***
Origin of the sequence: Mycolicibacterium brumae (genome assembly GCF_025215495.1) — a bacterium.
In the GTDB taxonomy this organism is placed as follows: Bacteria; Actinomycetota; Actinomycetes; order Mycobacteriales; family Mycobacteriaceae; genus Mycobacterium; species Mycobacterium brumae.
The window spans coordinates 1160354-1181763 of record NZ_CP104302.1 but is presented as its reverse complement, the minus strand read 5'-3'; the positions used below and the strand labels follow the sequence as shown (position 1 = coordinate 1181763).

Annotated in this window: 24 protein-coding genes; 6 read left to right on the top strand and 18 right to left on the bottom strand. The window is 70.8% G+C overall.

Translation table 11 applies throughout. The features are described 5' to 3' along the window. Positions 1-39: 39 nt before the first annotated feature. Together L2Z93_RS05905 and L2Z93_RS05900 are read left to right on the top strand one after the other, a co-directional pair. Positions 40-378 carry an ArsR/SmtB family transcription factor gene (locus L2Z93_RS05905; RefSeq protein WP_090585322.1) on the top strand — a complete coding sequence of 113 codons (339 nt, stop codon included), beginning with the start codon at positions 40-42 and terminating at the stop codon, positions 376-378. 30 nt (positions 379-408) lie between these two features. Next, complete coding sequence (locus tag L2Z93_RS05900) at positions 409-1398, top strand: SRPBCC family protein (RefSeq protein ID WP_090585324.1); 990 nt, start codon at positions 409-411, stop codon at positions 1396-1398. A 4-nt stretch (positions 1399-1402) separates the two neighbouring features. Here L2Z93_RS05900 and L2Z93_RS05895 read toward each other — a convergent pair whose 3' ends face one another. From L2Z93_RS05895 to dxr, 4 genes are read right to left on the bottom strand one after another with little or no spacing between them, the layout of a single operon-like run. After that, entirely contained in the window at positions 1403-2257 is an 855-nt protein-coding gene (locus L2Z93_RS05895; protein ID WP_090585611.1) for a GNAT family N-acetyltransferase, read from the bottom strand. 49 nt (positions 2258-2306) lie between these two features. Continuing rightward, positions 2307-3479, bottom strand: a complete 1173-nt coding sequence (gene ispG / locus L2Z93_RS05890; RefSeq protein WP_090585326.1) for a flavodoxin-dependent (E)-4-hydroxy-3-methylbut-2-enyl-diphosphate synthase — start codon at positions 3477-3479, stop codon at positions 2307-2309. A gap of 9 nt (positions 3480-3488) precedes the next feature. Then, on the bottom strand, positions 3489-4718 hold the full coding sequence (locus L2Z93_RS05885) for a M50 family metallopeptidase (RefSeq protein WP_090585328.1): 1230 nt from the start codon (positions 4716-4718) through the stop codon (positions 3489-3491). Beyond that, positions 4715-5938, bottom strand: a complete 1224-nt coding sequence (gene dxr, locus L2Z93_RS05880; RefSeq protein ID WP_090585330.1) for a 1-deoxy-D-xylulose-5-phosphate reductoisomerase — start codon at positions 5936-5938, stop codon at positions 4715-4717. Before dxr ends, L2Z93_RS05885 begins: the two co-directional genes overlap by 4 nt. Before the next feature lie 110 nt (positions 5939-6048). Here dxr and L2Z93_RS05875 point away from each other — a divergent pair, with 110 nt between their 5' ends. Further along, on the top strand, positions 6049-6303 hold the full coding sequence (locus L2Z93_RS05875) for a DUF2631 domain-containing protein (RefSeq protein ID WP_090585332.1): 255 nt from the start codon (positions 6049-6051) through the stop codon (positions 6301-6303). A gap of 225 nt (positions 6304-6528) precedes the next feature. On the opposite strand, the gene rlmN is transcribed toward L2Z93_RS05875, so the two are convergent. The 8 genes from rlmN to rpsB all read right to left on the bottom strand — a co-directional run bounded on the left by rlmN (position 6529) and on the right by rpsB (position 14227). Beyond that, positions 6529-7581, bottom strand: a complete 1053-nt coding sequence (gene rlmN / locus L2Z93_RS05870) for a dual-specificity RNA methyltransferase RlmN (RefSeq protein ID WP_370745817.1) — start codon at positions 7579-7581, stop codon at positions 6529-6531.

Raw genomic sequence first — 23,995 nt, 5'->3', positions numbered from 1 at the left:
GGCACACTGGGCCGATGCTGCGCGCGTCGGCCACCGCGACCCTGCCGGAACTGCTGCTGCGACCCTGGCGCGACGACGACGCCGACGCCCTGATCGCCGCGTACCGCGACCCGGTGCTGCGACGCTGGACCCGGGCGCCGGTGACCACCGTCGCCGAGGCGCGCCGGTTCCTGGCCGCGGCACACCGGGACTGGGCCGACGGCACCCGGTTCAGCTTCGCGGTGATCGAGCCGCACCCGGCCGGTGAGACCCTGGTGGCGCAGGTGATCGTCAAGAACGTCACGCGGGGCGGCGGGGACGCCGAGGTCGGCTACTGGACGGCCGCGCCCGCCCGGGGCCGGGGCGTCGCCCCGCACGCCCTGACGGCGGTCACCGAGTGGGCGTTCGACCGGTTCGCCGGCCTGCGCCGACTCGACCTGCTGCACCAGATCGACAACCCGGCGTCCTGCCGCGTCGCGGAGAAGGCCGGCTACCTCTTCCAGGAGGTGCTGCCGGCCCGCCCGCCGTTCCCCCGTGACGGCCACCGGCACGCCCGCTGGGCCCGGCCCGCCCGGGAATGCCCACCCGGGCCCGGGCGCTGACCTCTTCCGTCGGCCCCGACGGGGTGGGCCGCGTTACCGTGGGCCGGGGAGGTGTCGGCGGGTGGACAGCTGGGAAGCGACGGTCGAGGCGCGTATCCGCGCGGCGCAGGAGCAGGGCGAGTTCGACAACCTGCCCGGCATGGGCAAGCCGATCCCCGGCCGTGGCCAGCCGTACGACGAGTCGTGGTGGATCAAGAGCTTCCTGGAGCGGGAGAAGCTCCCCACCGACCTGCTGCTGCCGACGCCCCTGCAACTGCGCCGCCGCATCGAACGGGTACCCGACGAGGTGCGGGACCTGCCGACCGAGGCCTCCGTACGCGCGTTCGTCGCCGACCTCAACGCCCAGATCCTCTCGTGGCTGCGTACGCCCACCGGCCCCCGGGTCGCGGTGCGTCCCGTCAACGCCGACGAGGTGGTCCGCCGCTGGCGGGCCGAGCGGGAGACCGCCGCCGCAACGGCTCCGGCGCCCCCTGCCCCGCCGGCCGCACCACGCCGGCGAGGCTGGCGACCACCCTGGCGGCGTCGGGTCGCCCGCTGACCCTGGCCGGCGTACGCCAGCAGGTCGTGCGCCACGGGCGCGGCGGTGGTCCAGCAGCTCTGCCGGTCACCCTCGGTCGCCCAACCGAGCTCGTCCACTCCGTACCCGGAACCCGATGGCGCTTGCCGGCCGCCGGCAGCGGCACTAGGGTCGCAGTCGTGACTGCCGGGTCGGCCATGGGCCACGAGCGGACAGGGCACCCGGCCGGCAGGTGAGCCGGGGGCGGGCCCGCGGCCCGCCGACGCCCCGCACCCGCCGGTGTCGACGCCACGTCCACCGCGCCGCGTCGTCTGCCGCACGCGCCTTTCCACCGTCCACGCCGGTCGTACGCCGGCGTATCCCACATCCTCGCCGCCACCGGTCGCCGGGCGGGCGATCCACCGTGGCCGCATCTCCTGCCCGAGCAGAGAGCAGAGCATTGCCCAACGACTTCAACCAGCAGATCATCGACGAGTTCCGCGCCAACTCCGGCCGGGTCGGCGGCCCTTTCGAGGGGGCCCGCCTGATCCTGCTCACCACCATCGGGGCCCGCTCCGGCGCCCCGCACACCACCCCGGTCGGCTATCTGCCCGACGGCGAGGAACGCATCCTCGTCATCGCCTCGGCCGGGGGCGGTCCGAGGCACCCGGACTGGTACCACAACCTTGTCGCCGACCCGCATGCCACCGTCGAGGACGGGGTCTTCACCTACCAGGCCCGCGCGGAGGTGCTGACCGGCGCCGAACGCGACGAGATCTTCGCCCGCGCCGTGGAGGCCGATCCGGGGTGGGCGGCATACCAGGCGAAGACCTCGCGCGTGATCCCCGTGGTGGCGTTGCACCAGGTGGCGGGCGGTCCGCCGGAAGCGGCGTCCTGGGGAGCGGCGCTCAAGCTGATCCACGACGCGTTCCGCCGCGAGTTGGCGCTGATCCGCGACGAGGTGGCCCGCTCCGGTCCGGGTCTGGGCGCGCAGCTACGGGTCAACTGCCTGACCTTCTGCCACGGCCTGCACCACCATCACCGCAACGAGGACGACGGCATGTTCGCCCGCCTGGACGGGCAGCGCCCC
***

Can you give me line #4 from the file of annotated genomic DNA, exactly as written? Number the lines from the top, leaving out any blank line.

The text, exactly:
Annotated in this window: 24 protein-coding genes; 6 read left to right on the top strand and 18 right to left on the bottom strand. The window is 70.8% G+C overall.